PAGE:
This morning’s Seattle Times featured an article about the nation’s consumer buying power and how it’s been affected by the recession. It comes as no surprise that the recession reduced the buying power of consumers. What might come as a surprise is that, even though the recession ended four years ago, our buying power has not recovered and it actually weaker than it was when the recession ended.
“It is not uncommon in a bad recession to see significant drops in median household income,” said Gregory Acs, director of the Income & Benefits Policy Center at the Urban Institute. “But what is a bit surprising here is how long it is taking to recover.”
According to the article, “Overall, median income has declined by 7.2 percent since January 2000.” From there the article breaks down what exactly that decline looks like for different demographics. The effects of the recession have been felt everywhere, and certainly by low-income families who were already teetering on the edge of financial stability.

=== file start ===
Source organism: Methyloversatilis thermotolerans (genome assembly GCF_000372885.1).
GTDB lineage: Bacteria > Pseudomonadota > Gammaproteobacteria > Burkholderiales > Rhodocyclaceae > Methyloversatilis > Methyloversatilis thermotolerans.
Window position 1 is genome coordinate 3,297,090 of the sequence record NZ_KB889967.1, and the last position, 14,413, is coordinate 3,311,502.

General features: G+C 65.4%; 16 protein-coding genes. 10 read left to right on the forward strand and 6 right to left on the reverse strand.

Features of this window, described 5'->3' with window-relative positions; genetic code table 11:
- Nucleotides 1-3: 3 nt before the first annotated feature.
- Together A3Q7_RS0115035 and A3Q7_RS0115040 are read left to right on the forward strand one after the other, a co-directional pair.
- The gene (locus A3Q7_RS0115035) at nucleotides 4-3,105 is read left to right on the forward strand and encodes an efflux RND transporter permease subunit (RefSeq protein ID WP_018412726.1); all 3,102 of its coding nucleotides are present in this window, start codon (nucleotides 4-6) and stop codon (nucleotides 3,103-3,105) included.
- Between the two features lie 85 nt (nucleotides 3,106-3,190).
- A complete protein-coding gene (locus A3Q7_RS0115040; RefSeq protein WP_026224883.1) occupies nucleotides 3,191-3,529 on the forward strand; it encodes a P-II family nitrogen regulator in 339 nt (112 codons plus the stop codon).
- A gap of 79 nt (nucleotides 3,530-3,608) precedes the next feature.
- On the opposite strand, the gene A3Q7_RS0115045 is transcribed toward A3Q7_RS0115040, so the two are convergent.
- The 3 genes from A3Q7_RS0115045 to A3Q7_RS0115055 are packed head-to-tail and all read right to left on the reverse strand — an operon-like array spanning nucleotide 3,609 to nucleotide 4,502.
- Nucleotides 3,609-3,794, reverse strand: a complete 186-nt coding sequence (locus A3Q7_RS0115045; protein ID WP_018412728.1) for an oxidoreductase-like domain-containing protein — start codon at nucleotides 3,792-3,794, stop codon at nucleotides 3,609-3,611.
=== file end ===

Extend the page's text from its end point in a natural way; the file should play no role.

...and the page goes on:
The demographic breakdown paints an interesting picture of how different groups of people have fared. Furthermore, the director of the Income & Benefits Policy Center at the Urban Institute is quoted as saying, “Median income is affected by trends in inequality.” Those trends in inequality are very apparent when looking at the statistics presented. The link to the article can be found below. It is a fascinating and fast read. If you read it, be sure to let us know what you found most interesting or surprising!